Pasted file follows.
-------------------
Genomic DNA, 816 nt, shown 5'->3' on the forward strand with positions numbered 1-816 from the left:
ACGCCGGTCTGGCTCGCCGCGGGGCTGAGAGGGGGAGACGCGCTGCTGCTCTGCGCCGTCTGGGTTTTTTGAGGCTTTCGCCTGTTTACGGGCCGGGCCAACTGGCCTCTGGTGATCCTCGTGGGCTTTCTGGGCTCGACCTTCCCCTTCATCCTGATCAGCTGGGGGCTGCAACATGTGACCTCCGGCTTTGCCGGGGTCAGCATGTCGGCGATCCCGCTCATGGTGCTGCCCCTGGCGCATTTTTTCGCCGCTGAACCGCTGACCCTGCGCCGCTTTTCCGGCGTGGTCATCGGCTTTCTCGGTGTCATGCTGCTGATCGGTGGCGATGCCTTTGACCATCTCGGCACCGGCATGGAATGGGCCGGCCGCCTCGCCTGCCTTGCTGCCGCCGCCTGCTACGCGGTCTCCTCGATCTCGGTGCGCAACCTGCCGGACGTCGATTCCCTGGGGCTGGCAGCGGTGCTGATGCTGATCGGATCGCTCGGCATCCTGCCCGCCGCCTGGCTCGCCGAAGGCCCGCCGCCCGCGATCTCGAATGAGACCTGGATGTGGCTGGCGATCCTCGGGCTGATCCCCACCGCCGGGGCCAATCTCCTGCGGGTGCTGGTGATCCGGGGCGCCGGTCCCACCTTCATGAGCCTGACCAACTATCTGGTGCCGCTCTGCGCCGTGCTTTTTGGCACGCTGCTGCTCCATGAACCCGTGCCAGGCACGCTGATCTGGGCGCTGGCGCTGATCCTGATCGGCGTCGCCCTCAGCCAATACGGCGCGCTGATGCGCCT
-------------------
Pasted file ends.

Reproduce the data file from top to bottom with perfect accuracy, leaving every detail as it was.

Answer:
Genomic DNA, 816 nt, shown 5'->3' on the forward strand with positions numbered 1-816 from the left:
ACGCCGGTCTGGCTCGCCGCGGGGCTGAGAGGGGGAGACGCGCTGCTGCTCTGCGCCGTCTGGGTTTTTTGAGGCTTTCGCCTGTTTACGGGCCGGGCCAACTGGCCTCTGGTGATCCTCGTGGGCTTTCTGGGCTCGACCTTCCCCTTCATCCTGATCAGCTGGGGGCTGCAACATGTGACCTCCGGCTTTGCCGGGGTCAGCATGTCGGCGATCCCGCTCATGGTGCTGCCCCTGGCGCATTTTTTCGCCGCTGAACCGCTGACCCTGCGCCGCTTTTCCGGCGTGGTCATCGGCTTTCTCGGTGTCATGCTGCTGATCGGTGGCGATGCCTTTGACCATCTCGGCACCGGCATGGAATGGGCCGGCCGCCTCGCCTGCCTTGCTGCCGCCGCCTGCTACGCGGTCTCCTCGATCTCGGTGCGCAACCTGCCGGACGTCGATTCCCTGGGGCTGGCAGCGGTGCTGATGCTGATCGGATCGCTCGGCATCCTGCCCGCCGCCTGGCTCGCCGAAGGCCCGCCGCCCGCGATCTCGAATGAGACCTGGATGTGGCTGGCGATCCTCGGGCTGATCCCCACCGCCGGGGCCAATCTCCTGCGGGTGCTGGTGATCCGGGGCGCCGGTCCCACCTTCATGAGCCTGACCAACTATCTGGTGCCGCTCTGCGCCGTGCTTTTTGGCACGCTGCTGCTCCATGAACCCGTGCCAGGCACGCTGATCTGGGCGCTGGCGCTGATCCTGATCGGCGTCGCCCTCAGCCAATACGGCGCGCTGATGCGCCT